Episode 45: The Locals by Jonathan Dee
In the small town of Howland, Massachusetts, in the foothills of the Berkshires, there's one post office, one tiny library, one decrepit diner. There are the summer people -- wealthy New Yorkers there for the scenery -- and then there are the locals -- people like Mark Firth, a contractor; his brother Gerry, a real estate agent; his sister Candace, an elementary school principal. The line between the two is clear. Until it's crossed, when hedge fund manager Mark Hadi moves his family to their summer residence full-time in the wake of 9/11, and volunteers himself as mayor. He cuts tax rates to historic lows, foregoing his own salary and offering to shoulder any emergency costs. Is he the town's salvation, or does his rise herald the death of democracy? A disquisition on inequality, class, power, and politics, this novel breaks open the American Dream, seeking to see what, if anything, is at its core.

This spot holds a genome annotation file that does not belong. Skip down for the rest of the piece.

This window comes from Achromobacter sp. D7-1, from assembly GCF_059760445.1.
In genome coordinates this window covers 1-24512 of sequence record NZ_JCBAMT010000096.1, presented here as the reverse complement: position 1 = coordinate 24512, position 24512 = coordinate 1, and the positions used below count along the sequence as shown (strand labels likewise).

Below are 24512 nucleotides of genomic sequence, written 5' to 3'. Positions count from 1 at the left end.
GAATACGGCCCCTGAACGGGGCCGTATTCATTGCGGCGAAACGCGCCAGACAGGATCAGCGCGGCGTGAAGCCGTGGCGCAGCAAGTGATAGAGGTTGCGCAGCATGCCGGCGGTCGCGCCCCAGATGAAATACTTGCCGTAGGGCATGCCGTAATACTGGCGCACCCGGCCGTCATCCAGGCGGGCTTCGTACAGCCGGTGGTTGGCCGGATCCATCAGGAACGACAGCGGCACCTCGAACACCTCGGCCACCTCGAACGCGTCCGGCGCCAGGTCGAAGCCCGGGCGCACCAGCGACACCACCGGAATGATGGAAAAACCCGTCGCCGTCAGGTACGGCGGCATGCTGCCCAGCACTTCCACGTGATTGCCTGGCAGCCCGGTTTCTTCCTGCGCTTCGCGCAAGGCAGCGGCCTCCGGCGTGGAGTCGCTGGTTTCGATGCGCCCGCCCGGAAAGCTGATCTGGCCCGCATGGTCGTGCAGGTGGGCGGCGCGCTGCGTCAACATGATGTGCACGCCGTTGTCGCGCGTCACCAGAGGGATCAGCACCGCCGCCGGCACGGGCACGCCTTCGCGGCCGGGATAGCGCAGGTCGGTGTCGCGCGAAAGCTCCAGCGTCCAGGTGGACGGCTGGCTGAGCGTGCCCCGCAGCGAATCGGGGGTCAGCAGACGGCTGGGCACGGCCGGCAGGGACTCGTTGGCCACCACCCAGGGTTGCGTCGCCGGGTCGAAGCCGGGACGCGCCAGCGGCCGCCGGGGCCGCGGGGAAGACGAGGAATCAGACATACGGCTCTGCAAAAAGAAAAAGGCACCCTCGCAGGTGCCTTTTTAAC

Host Cyd Oppenheimer talks with author Jonathan Dee about writing a prologue that doesn't seem like a prologue ("I liked the idea of a kind of "smash cut" first chapter that led to the rest of the book but only in a thematic way"); about the rise and fall of the "social novel" ("The idea of dramatizing a social conflict or social problem by representing experiences on either side of that problem is a lot trickier now and that has to do with the reader's loss of faith in the magical abilities of the writer himself"); and about why fiction continues to matter in today's America ("[to remind ourselves] that the world is wide and history is long and that you can get out of the awful bubble that we're in, at least temporarily, and gain some perspective on it, by reanimating other times, other cultures, through art, through the novel in particular").